At the foot of her bed stood her father. At least, she thought it was her father. It certainly looked just like him. Trentwood stood as he always had when lecturing her, hands clasped behind his back with a stern look on his face. “So you didn’t see me, eh?”
In which a father returns
Mary remained where she was, clinging to her headboard and staring at Trentwood. She shook her mind free of the memories from that horrible night over a year ago. There was nothing to be done about that now. Steele had never called, and she hadn’t the time for courting anyway, not with her father so ill. And now that her father had died—and his ghost was standing at the foot of her bed—well, that didn’t make her future chances at courtship seem any brighter.
Practically speaking, of course.
Mary’s mouth wavered between hysterical laughter and another scream. Her father was dead, and she wanted—needed—to mourn him. She wanted to remember him fondly and cry herself to sleep over her loss. She did not want to be crawling away, terrified of this vision that was her father.
It wasn’t right or decent, this horror replacing sorrow.
She swallowed, biding her time, waiting for words to come. Did ghosts need to sit? Or was it merely the principle of the matter? Her father had been, if nothing else, concerned with the principle of the matter. Did such things carry over into the afterlife?
“Aren’t you growing rather tired of hanging from that headboard as if you were some primate?” Trentwood said.
Mary dropped to her knees. She landed with little grace in the jumble of sheets piled atop her bed. She couldn’t take her eyes from Trentwood. His fingers were grimy, most likely from his unearthly climb. He smelled of earth and age and disease, spiced with a hint of peppermints—his favorite treat.
“There now, isn’t that better?” Trentwood looked as he had in his life but for his eyes, the irises particularly. They had lost almost all pigmentation, so that the dark hazel she had inherited looked an insipid beige.
She scowled. A knock at the door startled her from responding.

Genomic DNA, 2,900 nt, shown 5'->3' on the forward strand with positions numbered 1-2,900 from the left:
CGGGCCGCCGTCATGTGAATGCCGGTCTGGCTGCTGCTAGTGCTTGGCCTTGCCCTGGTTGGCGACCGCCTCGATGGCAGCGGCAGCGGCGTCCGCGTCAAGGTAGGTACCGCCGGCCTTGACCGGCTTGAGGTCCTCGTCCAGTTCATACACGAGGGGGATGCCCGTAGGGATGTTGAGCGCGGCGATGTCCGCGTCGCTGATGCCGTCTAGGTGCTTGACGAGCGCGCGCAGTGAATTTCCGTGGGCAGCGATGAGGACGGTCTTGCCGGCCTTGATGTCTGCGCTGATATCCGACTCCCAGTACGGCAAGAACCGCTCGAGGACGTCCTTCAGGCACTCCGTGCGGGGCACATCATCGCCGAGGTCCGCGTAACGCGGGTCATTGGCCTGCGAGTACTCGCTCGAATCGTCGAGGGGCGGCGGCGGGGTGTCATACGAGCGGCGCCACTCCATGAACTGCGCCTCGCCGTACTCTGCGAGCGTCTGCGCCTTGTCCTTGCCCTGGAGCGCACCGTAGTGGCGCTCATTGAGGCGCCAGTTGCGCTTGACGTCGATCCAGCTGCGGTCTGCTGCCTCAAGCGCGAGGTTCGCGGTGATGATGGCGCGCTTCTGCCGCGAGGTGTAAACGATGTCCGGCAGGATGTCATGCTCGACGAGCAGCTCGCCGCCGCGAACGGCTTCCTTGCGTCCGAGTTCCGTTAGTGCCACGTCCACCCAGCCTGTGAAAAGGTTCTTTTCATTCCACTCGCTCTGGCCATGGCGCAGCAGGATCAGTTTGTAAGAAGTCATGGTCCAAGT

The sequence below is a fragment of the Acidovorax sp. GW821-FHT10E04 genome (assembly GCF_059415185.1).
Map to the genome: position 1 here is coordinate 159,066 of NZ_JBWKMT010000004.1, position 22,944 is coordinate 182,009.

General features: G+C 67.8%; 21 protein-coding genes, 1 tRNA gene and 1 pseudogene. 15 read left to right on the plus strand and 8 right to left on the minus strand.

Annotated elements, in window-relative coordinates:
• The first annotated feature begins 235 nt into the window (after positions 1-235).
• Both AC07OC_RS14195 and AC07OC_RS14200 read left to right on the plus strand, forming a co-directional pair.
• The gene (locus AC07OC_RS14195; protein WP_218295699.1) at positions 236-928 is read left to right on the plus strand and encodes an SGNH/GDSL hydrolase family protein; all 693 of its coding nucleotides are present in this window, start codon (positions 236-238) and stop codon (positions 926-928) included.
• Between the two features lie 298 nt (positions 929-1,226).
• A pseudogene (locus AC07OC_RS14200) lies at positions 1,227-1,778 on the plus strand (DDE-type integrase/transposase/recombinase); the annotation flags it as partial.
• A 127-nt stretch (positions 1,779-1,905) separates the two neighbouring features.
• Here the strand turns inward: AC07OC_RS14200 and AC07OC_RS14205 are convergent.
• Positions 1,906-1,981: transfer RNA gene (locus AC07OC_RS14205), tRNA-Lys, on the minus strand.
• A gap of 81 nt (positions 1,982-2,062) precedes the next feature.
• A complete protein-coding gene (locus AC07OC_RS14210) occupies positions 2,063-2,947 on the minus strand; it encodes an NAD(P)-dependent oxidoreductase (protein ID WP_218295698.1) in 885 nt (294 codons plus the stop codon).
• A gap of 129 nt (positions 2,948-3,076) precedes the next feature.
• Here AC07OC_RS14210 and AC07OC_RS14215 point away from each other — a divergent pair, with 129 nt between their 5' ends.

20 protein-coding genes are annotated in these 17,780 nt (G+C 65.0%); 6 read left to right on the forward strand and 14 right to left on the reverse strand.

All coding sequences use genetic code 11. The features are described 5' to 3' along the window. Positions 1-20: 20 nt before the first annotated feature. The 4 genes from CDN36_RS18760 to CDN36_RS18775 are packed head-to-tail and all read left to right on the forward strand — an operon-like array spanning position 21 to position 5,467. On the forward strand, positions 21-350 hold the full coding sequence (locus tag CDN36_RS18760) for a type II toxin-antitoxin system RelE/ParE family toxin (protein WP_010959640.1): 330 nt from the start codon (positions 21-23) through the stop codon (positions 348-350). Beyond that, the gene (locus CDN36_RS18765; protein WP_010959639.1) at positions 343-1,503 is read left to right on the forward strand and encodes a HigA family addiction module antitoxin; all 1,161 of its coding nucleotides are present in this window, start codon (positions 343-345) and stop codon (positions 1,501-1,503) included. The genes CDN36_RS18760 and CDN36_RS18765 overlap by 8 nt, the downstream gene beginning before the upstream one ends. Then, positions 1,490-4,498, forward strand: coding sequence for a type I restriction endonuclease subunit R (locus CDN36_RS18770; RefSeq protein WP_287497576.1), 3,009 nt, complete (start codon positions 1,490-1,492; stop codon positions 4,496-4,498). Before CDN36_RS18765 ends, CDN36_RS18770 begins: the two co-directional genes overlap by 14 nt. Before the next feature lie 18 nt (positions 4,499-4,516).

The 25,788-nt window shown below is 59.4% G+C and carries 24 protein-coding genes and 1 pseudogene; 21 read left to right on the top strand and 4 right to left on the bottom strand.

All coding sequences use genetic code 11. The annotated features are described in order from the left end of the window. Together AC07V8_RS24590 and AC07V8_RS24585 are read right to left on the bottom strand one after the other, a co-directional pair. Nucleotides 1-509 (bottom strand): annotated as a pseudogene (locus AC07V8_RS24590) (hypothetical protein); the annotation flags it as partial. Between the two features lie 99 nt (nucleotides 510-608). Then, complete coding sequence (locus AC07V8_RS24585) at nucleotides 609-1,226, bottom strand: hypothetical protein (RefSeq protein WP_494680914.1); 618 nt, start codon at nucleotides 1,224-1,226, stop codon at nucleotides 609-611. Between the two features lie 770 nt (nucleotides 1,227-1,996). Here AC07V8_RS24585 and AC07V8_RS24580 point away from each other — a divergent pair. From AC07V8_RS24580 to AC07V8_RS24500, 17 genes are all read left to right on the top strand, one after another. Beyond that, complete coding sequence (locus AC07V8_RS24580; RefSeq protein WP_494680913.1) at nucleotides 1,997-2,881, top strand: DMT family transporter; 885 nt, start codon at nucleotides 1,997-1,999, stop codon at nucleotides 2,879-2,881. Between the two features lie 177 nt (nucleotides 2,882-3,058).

“Miss Trentwood?” It was Pomeroy, Trentwood’s valet-cum-butler. His voice was gentle, but firm, as he said, “I happened to be in the hallway just a moment ago and had the oddest idea I heard you scream. Might I come in and inquire?”
Mary cleared her throat and dragged her gaze from Trentwood. “No, thank you,” she said, raising her voice so Pomeroy could hear her. “I thought I saw… er, there was—”
As Mary scanned the room looking for an excuse for screaming, she caught sight of Trentwood looking rather smug while he waited for her reason. She pressed her lips together. He was having fun with this! She crawled from her bed and backed to the door. Her chin jutted out, and she glanced at Trentwood, noting the way his brows rose.
It was easier to breathe by the door, Mary couldn’t smell Trentwood. She pressed her cheek to the carved wooden door that kept Pomeroy from entering. She breathed the warm smell of old wood, relishing in its solidity. She needed to convince herself she was grounded, sane, normal.
“I had a nightmare,” Mary said, “and frightened myself awake. Please don’t concern yourself, it was very silly.”
She heard Pomeroy clear his throat and imagined him shifting his weight from one foot to the next as he searched for the most proper way to voice his thoughts.
“Shall I ask Mrs. Durham to keep you company?”
Mary closed her eyes. “No, thank you.”
“Shall I keep you company, Miss?”